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Leading through modesty

At the conclusion of a trip to South America, Pope Francis made global headlines Monday with his comments expressing a level of acceptance of gay men as priests. Yet the first overseas journey of his papacy was striking from the outset — not just because of the air of openness Francis projected, but also because of the self-effacing way in which the new pope presented himself.

Francis’s modest style has been evident since his selection earlier this year. When he learned that admirers had installed a life-size statue of him in the cathedral in Buenos Aires, he got on the phone to his hometown with a blunt order: “Get that thing down immediately.” Instead of the luxury vehicles favored by his predecessors — Pope Benedict XVI had a BMW X5 and a custom-built electric Renault van — the new pope has been spotted in a decidedly less glamorous ride: a 2008 Ford Focus hatchback.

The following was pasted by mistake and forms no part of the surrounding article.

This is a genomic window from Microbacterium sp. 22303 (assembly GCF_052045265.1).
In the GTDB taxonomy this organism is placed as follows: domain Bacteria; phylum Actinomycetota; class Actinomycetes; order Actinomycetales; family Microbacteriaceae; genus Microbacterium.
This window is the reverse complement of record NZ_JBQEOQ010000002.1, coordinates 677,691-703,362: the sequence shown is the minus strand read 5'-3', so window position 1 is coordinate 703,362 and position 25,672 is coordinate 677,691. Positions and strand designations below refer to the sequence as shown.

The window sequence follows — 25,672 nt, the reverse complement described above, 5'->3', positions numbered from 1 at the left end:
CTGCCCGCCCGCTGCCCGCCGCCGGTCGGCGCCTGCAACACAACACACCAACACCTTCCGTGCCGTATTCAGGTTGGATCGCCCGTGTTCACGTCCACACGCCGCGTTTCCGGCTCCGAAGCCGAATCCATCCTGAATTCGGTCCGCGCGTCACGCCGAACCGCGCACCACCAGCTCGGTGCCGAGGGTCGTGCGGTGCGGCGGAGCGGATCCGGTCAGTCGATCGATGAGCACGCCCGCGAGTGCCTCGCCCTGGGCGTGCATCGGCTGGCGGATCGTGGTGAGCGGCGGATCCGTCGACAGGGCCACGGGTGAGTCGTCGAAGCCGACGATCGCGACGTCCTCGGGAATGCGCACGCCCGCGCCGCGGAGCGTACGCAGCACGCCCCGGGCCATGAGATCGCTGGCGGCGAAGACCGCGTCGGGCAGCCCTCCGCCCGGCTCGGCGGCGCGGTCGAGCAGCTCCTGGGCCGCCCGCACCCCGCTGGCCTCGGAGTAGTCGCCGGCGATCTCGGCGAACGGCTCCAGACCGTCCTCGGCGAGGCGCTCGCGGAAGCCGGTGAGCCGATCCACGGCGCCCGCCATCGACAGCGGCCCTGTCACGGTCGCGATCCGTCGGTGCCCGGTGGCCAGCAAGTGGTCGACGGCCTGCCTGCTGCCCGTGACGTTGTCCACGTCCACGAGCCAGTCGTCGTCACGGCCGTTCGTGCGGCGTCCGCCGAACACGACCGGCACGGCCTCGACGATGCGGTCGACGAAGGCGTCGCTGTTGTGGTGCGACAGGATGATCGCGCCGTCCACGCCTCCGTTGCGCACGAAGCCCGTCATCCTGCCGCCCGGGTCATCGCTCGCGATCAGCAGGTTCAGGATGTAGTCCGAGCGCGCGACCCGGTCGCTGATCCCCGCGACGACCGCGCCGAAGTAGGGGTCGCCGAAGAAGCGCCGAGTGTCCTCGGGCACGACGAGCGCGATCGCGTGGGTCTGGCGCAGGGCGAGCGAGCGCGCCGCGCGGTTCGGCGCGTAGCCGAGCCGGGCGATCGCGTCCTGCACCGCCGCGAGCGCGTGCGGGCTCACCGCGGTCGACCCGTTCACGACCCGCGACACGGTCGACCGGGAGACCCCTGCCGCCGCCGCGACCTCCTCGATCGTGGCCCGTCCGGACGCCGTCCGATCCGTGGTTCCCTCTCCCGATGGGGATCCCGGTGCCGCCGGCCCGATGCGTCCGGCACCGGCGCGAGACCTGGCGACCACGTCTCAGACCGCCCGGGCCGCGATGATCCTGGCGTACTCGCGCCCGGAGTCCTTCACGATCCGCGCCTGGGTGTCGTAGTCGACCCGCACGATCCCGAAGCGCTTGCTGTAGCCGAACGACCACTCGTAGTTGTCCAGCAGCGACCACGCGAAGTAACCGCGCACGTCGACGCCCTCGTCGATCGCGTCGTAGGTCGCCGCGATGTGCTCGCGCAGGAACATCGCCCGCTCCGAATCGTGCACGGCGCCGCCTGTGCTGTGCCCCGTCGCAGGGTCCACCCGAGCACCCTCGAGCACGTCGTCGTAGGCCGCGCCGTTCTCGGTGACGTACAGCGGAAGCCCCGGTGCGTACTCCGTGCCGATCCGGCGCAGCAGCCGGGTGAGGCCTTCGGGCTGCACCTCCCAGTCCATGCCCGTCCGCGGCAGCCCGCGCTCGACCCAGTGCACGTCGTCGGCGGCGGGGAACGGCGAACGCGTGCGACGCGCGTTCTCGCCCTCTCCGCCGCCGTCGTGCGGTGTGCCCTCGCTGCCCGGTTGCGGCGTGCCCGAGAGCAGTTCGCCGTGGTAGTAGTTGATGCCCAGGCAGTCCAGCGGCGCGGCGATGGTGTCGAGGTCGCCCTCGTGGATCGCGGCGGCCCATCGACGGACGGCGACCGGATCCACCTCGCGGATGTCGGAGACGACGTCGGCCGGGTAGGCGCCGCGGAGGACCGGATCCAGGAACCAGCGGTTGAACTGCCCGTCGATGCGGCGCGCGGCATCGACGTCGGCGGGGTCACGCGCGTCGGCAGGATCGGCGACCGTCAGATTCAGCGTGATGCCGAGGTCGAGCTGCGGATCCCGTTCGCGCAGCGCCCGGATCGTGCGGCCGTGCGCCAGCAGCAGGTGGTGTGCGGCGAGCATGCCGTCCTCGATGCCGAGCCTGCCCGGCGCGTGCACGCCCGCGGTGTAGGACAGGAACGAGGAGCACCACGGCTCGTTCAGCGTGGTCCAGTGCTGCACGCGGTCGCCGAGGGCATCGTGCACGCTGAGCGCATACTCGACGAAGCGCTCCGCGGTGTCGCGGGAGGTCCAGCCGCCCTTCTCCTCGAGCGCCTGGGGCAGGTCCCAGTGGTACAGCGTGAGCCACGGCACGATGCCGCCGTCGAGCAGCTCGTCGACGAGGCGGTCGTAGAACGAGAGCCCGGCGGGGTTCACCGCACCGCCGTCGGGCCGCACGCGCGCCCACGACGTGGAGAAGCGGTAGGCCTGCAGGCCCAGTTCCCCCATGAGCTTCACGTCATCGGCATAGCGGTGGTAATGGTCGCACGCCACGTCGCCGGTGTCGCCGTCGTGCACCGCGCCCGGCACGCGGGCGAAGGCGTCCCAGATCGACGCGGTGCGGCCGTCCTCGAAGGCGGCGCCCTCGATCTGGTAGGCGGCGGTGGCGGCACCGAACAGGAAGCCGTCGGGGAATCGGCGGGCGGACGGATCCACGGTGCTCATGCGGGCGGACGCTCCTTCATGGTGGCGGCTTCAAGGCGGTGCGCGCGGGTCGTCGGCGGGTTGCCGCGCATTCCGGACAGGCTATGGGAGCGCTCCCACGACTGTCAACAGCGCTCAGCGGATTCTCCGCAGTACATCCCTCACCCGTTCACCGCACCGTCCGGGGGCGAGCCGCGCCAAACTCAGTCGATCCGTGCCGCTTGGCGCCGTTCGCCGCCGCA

In that same spirit, he began his weeklong visit to Brazil with an unusual request. In his public remarks last week after arriving in Rio de Janeiro, Francis said he wished to “knock gently” at Brazil’s door, and “ask permission to come in and spend this week with you.” This wasn’t strictly necessary; long before Francis arrived, Brazil was agog over the pope’s visit. A million or more religious pilgrims were pouring into Rio to see him. In this context, the sight of the pope toting his own carry-on luggage only underscores a modesty that’s becoming a welcome hallmark of his papacy.


The noteworthy comments that Francis made about gay priests — which represented at least a more welcoming, empathetic tone, if not a change in doctrine — were part of a remarkable 80-minute-long press conference aboard his plane. In a world with no shortage of ego or ostentation, Francis’ approachability and humility offer inspiration even to people outside his faith.